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Love and Consequences!?
on July 25, 2008
Imagine a new novel, let's call it "A Passage to America," which purports to be a "trenchant portrait of American society." The action is set in New York City, where a young woman may have run away into the hinder land, or been murdered, in a place no more than an hour from her home, but the investigator is told to confine his search to "radii extending outward" from Peoria. One theory is that she may have taken an "overnight bus" to Mexico City. Her family is quite rich, typical of people located so close to Wall Street; they have their own island, connected by a causeway, two kilometers out in the East River. Being typical Americans, they have a stable on the island filled with horses, which they can all ride, just like the Marlboro man bringing his Christmas tree home in deep snow. America is truly a sex-obsessed society, and virtually all married couples swap partners nightly. All the wives are blondes, with pendulant breasts, in the best Bay Watch fashion. And if they are not having sex then they are killing someone, which is what cowboys normally do. A few people in deep back waters outside the United States believe these stereotypes hold for all Americans.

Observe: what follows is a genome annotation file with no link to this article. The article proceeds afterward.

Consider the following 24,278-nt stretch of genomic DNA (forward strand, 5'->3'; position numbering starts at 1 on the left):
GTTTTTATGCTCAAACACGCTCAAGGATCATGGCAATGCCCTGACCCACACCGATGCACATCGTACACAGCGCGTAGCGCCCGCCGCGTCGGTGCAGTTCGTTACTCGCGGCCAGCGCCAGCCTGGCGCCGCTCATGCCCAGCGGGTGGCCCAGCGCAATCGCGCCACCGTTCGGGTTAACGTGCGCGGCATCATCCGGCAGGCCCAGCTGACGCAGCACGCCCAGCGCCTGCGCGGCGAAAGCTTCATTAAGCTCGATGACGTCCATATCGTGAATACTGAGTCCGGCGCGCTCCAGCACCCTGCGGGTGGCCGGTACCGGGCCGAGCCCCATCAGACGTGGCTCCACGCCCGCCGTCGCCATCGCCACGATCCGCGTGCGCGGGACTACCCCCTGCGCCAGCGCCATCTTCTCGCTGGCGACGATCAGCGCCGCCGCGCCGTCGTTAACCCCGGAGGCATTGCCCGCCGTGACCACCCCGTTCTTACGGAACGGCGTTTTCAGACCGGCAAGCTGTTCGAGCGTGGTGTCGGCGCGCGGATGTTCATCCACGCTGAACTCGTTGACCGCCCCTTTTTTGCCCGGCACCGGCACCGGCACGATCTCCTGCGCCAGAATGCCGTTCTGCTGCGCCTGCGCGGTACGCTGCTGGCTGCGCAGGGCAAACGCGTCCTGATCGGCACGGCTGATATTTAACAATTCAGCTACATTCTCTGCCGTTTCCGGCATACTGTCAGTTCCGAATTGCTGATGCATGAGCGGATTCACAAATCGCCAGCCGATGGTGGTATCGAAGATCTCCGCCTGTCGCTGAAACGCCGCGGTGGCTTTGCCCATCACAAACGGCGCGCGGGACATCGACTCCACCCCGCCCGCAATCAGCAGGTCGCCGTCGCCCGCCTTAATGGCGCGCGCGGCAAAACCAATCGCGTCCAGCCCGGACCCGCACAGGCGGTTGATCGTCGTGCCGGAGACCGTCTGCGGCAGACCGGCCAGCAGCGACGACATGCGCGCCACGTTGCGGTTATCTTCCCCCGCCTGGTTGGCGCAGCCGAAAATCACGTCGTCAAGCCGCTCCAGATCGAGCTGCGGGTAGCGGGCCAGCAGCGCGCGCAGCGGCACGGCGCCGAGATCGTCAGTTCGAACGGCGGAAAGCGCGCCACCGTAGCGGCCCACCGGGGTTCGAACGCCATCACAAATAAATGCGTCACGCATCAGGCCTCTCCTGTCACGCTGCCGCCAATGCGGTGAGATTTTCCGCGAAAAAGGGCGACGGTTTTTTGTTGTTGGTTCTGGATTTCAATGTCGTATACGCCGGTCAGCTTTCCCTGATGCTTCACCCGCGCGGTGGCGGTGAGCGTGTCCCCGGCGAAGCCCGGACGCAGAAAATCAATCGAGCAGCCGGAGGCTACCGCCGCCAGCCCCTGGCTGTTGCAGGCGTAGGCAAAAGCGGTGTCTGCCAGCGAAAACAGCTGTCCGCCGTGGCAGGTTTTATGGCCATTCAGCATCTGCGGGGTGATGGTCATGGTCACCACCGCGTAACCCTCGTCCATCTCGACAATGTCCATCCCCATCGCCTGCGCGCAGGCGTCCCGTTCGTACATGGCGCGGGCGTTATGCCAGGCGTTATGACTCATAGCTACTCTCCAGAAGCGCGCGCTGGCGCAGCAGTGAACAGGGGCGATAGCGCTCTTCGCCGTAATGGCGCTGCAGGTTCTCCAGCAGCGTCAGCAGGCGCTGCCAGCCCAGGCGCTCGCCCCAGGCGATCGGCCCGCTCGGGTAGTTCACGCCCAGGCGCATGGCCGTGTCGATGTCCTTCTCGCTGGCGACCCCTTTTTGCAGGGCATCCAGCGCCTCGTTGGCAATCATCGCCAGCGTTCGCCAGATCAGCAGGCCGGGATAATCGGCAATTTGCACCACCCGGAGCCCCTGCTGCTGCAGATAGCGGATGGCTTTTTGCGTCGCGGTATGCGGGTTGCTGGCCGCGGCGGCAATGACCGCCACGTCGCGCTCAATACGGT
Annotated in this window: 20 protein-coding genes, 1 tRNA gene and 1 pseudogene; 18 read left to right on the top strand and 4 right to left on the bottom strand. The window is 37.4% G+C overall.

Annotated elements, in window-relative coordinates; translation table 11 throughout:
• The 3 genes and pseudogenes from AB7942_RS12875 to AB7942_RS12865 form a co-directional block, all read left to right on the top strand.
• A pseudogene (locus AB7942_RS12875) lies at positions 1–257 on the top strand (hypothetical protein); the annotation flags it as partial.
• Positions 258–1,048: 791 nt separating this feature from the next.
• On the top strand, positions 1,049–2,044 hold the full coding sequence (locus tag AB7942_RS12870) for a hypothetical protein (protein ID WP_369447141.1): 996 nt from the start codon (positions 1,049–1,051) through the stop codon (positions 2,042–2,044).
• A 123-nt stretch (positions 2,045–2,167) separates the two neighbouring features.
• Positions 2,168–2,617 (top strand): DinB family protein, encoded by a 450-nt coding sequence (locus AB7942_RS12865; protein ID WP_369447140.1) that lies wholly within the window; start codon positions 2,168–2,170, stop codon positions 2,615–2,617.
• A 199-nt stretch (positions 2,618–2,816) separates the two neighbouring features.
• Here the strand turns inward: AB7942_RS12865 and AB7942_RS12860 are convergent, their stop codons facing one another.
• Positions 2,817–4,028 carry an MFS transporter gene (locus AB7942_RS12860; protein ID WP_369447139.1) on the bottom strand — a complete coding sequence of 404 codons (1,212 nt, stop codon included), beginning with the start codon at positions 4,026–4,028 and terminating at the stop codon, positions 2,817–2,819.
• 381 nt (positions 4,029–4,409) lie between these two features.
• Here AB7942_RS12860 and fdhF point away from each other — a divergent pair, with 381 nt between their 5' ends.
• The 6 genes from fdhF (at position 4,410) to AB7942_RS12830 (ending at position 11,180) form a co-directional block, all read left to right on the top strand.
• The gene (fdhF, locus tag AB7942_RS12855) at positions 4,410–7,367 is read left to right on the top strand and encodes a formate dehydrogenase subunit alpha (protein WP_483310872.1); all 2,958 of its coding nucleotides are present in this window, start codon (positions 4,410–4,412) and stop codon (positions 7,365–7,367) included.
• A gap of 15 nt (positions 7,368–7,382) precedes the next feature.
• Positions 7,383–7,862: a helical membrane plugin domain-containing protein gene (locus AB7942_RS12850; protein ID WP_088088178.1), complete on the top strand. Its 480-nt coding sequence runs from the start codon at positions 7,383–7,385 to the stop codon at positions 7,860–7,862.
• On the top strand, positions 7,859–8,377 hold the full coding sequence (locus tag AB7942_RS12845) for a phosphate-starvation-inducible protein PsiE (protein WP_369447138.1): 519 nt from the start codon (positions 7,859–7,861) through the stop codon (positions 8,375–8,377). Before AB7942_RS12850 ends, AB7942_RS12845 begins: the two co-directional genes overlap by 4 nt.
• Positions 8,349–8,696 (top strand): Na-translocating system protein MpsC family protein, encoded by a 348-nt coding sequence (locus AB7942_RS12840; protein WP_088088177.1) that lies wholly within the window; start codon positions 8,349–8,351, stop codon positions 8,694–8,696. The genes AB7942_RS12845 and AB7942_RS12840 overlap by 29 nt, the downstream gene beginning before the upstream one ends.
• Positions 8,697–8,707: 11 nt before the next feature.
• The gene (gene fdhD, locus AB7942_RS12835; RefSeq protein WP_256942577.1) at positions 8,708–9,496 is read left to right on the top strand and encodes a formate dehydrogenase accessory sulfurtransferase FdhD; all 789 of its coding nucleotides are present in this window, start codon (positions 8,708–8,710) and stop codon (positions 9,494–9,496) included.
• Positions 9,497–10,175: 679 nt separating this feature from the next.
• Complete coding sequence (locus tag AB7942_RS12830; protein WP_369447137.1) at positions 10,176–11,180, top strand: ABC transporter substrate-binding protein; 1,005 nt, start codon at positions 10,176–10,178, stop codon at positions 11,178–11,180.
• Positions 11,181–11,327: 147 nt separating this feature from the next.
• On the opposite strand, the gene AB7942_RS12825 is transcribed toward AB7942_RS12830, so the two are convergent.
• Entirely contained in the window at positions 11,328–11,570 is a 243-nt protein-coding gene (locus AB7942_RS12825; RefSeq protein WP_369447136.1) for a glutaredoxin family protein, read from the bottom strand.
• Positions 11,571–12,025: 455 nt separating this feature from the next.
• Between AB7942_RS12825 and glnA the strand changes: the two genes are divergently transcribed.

I just finished a great novel, Wallace Stegner's "Angle of Repose." A deep, true inquiry into the human condition, with honest human interactions, in settings depicted with careful accuracy. Would Stegner have had his leading protagonist, Susan Burling, fly back to the East Coast in the 1890's?
In Ferraris's novel you have numerous errors in time and place. As Sulayyil is no where near Jeddah; it is impossible to take an overnight bus from Jeddah to Muscat; the Saudis do not allow "rich Europeans" to make archaeological digs searching for the tomb of Abraham; there are no islands two kilometers off the coast near Jeddah, especially not ones surrounded by steep cliffs (p23). First prayer call occurs much before first light, and for sure, save for the month of Ramadan, young women are not shopping at that hour, nor are any shops open! (p51) A medical examiner could not have flown from Riyadh, and have been examining the body before the protagonist, Nayir, arrived at the morgue. The above is just a very small sampling, all within the first 100 pages, but even in outright fantasy books, there should be the discipline of internal consistency; early in the book we learn that the cause of Nouf's death is drowning in the desert, yet on page 91 we are told: "In Jeddah it rained once a year, for approximately five minutes if they were lucky." They are also drilling for oil near Jeddah, and not in the Eastern Province, where it is located.